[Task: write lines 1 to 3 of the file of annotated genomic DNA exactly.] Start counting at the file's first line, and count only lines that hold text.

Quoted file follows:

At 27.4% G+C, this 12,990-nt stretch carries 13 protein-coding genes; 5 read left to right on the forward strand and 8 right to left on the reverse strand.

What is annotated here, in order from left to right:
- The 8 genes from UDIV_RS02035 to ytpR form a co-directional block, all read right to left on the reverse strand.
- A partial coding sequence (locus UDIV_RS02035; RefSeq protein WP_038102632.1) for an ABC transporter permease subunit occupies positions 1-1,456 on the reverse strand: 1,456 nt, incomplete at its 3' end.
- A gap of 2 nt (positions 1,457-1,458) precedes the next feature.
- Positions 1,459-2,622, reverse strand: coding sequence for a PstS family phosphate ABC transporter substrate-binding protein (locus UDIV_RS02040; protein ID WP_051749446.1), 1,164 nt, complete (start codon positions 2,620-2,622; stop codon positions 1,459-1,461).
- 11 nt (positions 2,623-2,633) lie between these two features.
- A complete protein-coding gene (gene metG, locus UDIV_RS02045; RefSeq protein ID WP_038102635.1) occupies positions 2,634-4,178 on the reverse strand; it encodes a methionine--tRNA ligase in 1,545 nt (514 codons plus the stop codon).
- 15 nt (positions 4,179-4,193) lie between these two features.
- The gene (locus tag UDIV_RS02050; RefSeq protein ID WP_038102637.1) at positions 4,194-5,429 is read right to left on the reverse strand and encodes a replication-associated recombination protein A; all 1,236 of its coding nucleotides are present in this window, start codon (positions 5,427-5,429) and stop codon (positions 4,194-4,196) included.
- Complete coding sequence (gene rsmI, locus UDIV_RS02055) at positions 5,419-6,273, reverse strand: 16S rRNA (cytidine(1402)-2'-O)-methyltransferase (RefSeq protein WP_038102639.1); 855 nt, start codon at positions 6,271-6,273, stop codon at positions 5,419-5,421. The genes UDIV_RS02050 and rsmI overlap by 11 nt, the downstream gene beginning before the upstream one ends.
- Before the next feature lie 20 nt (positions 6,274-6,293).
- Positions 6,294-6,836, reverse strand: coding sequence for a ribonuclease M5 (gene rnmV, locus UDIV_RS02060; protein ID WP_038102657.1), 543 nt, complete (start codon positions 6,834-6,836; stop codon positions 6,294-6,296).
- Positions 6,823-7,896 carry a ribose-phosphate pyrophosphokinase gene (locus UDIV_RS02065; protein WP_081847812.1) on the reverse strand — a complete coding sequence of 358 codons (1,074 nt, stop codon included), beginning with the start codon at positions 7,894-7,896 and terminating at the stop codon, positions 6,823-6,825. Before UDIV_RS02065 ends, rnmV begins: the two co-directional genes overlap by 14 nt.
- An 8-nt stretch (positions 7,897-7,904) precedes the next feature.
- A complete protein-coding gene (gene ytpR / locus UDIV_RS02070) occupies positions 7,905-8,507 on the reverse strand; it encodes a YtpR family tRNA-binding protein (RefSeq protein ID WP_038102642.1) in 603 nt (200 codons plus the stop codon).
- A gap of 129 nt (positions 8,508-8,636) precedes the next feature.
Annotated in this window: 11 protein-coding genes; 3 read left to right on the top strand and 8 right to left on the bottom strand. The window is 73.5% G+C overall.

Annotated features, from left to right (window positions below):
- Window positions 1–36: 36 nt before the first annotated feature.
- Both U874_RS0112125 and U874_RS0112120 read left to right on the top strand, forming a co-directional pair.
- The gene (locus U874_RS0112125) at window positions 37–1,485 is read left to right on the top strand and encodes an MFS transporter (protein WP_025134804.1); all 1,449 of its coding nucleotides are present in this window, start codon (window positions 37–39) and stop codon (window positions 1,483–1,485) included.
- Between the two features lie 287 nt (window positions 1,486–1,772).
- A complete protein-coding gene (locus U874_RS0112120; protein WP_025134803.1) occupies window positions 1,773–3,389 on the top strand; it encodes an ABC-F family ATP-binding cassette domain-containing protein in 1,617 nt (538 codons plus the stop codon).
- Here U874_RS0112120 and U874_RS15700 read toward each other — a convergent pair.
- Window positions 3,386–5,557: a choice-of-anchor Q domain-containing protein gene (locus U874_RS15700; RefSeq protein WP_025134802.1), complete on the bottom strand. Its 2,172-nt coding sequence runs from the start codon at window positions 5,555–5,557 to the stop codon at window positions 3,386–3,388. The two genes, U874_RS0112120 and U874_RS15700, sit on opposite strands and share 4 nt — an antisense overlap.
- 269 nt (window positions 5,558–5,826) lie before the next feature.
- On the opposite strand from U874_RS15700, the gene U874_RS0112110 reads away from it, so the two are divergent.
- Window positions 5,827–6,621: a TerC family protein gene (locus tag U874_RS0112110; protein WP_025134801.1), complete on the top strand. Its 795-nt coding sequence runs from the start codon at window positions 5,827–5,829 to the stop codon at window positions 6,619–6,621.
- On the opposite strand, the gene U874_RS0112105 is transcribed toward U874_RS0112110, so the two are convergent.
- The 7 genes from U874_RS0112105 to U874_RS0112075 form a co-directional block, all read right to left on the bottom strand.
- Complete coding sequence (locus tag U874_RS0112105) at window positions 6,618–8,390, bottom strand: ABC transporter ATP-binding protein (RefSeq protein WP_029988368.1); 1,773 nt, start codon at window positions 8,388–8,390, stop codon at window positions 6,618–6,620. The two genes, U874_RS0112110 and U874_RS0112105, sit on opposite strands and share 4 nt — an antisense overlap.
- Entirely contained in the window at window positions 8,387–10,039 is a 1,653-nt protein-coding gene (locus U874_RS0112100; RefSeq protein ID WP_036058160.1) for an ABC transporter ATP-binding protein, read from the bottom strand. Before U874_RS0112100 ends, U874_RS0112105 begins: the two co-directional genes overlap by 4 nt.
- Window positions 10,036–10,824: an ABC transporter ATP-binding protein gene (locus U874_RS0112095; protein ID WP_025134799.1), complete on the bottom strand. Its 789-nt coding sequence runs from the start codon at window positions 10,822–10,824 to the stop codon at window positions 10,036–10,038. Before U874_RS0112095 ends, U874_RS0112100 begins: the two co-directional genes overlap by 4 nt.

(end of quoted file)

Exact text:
At 27.4% G+C, this 12,990-nt stretch carries 13 protein-coding genes; 5 read left to right on the forward strand and 8 right to left on the reverse strand.

What is annotated here, in order from left to right:
- The 8 genes from UDIV_RS02035 to ytpR form a co-directional block, all read right to left on the reverse strand.